Halliburton Company (NYSE:HAL): HAL is a top-five position in the US long portfolio that was marginally reduced this quarter. The stake is currently at 8.13%. The bulk of the position was purchased in 2012 at prices between $27.80 and $38.50. The stock currently trades at close to $70. Tweedy Browne continues to stay bullish even after doubling the investment.
Devon Energy (NYSE:DVN): DVN is a large 7.14% of the US long portfolio position that was reduced marginally this quarter. The bulk of the current position was purchased in 2012 when around 2.2M shares were acquired at prices between $51 and $75. The stock currently trades within that range at $72.63. The position has been kept relatively steady since - the last two quarters saw marginal stake reductions.
Wells Fargo (NYSE:WFC): WFC is a top-five position that was marginally reduced this quarter to a 5.92% of the US long portfolio stake. The initial stake was established in 2010 with the bulk of the current position purchased in 2011 at prices between $25 and $34. The stock currently trades at $50.24.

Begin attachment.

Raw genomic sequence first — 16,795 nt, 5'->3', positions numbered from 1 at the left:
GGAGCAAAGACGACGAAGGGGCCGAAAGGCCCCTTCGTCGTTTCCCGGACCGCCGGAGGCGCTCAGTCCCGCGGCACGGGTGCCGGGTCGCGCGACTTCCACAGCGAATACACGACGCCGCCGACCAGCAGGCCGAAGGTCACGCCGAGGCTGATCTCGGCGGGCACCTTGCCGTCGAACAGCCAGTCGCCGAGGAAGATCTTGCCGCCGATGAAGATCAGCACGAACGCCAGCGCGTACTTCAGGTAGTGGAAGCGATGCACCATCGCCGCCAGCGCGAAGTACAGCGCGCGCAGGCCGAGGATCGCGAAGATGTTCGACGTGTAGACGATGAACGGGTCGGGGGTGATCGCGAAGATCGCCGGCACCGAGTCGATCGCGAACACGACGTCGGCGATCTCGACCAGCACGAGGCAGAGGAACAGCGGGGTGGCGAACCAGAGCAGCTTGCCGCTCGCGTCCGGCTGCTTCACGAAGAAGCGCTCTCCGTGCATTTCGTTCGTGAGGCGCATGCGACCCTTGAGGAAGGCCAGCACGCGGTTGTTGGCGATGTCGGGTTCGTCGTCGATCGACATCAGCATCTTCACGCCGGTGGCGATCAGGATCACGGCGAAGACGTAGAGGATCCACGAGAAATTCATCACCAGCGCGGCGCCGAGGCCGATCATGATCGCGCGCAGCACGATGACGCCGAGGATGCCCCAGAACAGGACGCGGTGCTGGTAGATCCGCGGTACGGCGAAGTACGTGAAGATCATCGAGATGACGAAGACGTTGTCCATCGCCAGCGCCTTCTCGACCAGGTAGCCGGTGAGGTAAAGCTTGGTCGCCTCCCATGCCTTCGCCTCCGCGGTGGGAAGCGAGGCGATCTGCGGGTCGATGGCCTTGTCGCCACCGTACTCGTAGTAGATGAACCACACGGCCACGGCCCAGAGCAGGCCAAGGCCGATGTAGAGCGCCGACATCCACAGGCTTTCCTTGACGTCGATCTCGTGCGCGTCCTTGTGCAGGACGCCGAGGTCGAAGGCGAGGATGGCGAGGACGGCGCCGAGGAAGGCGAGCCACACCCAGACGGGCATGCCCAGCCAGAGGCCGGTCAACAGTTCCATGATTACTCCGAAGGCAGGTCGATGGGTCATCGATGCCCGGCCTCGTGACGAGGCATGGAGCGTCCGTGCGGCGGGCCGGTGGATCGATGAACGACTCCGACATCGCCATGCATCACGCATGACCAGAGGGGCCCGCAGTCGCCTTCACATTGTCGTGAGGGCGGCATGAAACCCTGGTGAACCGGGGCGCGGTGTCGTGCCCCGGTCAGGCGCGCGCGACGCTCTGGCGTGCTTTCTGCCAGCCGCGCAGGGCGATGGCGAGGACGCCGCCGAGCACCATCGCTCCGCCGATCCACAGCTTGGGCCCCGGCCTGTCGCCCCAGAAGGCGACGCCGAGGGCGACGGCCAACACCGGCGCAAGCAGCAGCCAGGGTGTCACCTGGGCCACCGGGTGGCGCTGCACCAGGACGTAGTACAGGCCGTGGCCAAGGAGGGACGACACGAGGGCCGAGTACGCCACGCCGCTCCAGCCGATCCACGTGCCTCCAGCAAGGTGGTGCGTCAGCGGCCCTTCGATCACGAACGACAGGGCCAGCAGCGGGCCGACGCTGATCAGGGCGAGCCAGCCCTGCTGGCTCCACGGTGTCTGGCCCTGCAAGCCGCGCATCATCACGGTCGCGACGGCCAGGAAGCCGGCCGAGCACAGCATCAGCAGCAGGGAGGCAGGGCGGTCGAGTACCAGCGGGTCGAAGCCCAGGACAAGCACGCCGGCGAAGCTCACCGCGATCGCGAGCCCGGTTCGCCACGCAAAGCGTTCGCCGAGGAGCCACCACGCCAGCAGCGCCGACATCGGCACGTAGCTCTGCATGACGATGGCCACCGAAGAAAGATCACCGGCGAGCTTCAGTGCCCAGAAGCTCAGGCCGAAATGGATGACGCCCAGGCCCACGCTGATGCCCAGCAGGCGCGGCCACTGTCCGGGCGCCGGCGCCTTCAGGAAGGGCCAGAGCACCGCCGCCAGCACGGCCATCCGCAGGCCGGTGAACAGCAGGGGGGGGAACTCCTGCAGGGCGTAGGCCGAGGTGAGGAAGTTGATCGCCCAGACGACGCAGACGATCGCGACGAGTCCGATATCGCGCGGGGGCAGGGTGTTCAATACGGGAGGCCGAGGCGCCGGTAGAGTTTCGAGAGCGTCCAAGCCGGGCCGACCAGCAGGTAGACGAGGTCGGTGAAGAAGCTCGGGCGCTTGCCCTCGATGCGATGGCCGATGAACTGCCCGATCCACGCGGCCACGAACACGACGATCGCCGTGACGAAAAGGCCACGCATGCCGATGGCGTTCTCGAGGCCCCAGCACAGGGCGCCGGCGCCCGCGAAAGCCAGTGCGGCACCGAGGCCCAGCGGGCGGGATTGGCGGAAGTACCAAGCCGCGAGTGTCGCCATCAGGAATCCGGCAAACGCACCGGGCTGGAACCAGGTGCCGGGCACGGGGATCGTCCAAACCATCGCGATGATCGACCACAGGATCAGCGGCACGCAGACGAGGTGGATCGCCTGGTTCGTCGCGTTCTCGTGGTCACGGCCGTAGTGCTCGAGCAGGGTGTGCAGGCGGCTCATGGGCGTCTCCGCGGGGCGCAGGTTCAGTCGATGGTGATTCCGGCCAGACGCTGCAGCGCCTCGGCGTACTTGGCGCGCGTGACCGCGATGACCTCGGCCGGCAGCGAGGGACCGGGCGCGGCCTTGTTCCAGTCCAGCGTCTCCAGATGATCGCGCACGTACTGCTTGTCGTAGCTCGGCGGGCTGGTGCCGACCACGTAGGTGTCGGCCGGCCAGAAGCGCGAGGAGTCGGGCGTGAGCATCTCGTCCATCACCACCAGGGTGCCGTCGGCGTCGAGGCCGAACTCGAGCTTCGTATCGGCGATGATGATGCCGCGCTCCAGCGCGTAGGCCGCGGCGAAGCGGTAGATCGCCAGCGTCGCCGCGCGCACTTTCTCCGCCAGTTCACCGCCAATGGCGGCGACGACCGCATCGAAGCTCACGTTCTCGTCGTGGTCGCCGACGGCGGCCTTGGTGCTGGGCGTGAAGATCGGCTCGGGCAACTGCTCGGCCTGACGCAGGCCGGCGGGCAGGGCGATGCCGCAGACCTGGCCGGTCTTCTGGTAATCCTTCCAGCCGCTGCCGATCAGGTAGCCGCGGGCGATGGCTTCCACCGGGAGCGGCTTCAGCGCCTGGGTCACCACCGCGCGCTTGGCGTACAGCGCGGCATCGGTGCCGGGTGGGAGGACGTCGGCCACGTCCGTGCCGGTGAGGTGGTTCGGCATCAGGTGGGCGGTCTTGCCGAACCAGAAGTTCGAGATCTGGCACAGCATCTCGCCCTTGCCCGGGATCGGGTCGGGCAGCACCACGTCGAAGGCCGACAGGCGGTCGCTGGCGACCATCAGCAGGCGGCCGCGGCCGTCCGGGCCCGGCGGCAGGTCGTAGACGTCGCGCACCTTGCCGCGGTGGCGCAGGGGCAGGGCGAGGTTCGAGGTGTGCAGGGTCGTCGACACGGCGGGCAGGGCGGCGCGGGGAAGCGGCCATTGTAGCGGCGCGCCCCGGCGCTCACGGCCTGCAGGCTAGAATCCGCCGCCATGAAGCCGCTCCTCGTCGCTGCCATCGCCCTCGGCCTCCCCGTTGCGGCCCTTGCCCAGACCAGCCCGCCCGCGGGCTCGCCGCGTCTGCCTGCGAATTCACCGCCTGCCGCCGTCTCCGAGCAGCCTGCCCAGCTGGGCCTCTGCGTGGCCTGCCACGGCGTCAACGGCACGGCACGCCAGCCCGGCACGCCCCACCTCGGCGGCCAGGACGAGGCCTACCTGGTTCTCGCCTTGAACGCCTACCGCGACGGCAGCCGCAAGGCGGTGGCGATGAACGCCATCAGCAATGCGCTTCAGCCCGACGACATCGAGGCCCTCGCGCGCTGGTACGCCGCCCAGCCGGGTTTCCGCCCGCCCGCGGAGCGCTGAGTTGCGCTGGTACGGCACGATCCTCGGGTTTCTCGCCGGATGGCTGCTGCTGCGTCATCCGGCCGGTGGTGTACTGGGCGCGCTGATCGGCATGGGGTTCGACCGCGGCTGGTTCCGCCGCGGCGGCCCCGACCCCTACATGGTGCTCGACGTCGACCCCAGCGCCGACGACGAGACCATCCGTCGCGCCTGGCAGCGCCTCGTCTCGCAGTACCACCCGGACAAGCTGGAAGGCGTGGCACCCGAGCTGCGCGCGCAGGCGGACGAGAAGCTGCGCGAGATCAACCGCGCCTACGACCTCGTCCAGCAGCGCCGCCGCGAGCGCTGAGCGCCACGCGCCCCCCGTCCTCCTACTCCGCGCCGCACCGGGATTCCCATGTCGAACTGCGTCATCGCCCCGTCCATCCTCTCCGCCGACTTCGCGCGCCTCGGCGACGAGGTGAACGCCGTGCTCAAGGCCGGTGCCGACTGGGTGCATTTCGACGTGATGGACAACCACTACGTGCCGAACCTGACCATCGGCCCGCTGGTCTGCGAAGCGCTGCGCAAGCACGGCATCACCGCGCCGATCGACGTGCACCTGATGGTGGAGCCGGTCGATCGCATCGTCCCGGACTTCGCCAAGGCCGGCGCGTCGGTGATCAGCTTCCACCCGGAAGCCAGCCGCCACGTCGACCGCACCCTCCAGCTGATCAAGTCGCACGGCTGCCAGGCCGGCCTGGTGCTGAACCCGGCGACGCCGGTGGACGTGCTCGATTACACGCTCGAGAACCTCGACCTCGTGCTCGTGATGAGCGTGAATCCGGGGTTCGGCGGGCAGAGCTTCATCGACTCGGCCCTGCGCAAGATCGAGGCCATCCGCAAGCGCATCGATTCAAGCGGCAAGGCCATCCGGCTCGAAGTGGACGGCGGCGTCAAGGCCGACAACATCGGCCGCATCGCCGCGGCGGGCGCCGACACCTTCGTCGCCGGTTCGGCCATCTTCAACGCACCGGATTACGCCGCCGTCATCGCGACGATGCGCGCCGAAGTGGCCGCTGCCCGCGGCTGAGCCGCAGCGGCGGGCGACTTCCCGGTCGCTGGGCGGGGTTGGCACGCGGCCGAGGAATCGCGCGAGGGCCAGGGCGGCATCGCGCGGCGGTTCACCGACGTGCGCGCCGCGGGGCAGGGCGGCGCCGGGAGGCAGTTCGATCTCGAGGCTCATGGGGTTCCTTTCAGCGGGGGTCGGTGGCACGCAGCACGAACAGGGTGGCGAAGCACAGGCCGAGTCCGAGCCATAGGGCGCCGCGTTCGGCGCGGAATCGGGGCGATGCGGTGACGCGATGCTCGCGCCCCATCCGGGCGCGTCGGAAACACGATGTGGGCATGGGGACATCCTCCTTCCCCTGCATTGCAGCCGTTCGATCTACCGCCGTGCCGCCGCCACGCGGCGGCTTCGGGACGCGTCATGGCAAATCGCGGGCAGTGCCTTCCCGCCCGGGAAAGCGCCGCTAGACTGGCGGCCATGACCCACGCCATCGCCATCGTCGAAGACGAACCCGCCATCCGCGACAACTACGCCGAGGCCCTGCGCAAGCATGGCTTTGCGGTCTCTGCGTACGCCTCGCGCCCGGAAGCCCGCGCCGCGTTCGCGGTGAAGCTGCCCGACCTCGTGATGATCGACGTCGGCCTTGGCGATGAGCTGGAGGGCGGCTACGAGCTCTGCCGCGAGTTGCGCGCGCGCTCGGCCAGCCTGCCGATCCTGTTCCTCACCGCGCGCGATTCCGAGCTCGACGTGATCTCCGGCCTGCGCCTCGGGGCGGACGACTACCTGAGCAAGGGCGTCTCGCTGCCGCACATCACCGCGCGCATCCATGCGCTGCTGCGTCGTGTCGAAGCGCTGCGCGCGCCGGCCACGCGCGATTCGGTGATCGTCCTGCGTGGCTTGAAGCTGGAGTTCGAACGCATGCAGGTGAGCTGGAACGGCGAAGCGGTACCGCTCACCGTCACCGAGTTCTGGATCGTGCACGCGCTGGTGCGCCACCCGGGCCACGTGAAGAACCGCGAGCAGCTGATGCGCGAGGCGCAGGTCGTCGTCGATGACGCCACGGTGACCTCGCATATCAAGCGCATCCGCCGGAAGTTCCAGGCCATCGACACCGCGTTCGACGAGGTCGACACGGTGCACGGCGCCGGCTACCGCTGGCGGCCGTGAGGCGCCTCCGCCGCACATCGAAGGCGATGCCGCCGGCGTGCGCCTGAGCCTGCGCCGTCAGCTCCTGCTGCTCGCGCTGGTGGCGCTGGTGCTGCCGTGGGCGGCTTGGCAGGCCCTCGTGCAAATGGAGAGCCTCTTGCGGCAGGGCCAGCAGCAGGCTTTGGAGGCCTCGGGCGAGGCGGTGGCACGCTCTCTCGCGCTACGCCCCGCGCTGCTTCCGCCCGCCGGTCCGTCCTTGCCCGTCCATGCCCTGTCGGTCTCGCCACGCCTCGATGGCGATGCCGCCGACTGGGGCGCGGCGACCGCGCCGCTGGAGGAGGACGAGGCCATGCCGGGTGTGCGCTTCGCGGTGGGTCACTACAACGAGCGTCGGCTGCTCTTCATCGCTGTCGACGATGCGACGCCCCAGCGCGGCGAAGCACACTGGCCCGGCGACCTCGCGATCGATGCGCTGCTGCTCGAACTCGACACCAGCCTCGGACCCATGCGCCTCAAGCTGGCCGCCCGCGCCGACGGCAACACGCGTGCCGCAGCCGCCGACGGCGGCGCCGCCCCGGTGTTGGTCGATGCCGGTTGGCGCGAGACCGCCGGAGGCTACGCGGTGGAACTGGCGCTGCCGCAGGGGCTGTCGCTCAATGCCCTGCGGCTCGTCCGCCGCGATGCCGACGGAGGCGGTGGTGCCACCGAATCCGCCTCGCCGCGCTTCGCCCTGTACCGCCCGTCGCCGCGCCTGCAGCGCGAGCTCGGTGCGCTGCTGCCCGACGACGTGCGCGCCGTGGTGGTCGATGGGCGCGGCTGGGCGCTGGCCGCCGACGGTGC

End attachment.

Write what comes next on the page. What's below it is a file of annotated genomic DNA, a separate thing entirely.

Berkshire Hathaway (NYSE:BRK.A) (NYSE:BRK.B): Berkshire Hathaway is a very long-term stake that has been in the portfolio since before the financial crisis. Back in 2009, it was a very small 0.6% of the portfolio position. The bulk of the current 5.89% stake was purchased in 2010 and 2012 at prices between $65 and $90. The position was marginally reduced this quarter. The stock currently trades at around $133.
Cisco Systems (NASDAQ:CSCO): CSCO was a 2.2% of the US long portfolio position when first established in 2011. The bulk of the current 5.78% stake was purchased in 2012 at prices between $15.50 and $21. Since then, the position was kept relatively steady - the last few quarters saw minor stake reductions. The stock currently trades at $24.63.